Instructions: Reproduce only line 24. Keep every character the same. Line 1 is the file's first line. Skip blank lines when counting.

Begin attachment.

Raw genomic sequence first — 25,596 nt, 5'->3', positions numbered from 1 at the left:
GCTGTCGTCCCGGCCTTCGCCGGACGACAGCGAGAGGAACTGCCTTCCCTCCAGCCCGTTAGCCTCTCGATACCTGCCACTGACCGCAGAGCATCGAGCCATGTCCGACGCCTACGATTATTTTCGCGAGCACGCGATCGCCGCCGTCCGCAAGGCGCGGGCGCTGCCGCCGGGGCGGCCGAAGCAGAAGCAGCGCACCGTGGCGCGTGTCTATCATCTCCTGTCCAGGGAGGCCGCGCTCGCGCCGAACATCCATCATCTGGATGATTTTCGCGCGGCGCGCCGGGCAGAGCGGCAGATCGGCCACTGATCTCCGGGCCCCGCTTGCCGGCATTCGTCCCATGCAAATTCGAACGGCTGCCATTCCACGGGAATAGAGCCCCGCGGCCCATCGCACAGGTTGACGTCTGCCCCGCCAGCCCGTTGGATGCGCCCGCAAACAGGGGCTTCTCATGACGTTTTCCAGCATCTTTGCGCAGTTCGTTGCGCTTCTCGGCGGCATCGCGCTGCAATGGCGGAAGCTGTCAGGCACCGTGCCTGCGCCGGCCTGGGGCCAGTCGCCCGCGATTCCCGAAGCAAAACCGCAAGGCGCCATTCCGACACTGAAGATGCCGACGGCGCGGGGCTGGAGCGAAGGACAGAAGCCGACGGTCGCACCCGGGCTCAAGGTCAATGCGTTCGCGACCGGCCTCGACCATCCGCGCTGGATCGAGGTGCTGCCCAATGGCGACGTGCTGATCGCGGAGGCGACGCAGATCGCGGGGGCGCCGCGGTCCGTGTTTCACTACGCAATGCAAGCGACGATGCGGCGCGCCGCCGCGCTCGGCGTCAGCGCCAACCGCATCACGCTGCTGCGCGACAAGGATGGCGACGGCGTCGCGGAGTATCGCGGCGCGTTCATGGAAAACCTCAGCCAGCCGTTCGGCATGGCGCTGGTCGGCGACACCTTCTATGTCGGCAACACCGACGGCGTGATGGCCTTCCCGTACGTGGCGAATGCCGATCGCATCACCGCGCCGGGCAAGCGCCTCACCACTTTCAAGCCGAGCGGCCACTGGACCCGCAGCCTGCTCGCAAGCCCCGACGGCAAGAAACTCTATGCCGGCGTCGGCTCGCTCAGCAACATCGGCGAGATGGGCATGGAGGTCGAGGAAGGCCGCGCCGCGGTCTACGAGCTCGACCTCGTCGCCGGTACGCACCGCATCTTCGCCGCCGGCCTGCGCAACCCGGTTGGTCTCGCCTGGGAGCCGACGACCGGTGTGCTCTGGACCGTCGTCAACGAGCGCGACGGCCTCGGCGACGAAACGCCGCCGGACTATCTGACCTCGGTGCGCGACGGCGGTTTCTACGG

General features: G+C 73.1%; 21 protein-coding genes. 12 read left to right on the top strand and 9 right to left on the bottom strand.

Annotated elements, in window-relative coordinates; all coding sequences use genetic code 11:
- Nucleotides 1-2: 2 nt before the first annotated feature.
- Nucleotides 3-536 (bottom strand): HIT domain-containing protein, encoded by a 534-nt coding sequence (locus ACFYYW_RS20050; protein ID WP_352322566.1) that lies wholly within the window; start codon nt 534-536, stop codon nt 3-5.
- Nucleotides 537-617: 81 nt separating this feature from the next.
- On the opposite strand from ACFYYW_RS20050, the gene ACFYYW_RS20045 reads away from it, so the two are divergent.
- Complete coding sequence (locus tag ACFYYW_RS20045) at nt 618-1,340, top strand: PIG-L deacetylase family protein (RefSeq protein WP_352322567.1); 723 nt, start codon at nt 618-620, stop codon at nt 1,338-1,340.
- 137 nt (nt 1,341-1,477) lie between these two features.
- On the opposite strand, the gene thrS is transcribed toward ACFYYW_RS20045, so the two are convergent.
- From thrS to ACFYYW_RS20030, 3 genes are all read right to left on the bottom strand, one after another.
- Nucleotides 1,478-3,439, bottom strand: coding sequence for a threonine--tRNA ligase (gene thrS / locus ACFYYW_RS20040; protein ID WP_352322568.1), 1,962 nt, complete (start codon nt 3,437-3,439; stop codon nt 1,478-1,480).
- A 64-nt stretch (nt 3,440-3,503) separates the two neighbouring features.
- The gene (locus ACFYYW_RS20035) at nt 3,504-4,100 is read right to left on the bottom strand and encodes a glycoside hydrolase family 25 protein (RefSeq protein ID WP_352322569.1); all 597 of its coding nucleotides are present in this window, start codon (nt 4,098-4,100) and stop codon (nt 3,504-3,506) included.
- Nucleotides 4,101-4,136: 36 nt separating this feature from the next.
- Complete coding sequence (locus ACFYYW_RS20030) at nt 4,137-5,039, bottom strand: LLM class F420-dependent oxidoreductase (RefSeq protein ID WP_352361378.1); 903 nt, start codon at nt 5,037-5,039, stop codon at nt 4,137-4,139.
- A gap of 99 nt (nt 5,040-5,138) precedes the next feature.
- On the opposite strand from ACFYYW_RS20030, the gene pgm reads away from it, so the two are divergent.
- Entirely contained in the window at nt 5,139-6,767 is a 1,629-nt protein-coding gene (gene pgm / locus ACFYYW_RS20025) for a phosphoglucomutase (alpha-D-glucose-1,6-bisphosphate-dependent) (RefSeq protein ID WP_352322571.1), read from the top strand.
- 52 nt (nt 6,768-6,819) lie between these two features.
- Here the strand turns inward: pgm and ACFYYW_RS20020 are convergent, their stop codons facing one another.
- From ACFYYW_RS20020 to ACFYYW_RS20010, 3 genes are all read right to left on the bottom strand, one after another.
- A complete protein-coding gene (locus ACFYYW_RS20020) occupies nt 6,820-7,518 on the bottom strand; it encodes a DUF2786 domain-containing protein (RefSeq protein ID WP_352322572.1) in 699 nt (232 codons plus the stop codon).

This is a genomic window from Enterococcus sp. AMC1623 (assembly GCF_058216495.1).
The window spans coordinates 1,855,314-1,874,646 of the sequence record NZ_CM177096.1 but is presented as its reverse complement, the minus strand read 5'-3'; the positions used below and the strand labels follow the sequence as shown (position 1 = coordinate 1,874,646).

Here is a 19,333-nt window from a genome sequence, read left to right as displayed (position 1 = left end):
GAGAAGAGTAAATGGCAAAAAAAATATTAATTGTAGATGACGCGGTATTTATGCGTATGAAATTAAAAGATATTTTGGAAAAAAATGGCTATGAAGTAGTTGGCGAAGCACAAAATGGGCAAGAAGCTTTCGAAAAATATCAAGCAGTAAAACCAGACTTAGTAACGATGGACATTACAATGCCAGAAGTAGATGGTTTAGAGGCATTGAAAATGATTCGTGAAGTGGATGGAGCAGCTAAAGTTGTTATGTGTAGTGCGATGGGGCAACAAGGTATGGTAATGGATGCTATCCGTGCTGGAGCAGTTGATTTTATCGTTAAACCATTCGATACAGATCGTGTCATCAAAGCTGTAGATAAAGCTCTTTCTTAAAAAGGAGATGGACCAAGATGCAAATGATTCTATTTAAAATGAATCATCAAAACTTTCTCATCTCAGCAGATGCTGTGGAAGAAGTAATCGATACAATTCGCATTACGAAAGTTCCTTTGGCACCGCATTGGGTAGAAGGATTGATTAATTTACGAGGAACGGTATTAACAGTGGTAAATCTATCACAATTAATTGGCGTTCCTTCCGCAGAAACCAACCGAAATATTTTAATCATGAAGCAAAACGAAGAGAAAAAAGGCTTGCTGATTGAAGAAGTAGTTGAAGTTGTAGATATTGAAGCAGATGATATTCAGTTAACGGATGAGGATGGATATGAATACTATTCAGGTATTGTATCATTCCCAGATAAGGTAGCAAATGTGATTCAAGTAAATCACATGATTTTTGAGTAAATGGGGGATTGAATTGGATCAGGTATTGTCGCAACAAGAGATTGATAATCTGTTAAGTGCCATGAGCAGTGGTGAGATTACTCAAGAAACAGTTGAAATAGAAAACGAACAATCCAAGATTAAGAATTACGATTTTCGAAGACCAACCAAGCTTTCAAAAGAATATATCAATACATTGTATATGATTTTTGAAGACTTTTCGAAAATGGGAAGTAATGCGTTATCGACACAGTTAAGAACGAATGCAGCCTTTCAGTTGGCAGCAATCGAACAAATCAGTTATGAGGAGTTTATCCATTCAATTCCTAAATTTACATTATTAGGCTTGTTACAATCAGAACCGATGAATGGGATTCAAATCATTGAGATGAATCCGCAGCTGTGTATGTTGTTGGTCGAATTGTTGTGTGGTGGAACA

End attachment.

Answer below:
- A complete protein-coding gene (locus ACFYYW_RS20020) occupies nt 6,820-7,518 on the bottom strand; it encodes a DUF2786 domain-containing protein (RefSeq protein ID WP_352322572.1) in 699 nt (232 codons plus the stop codon).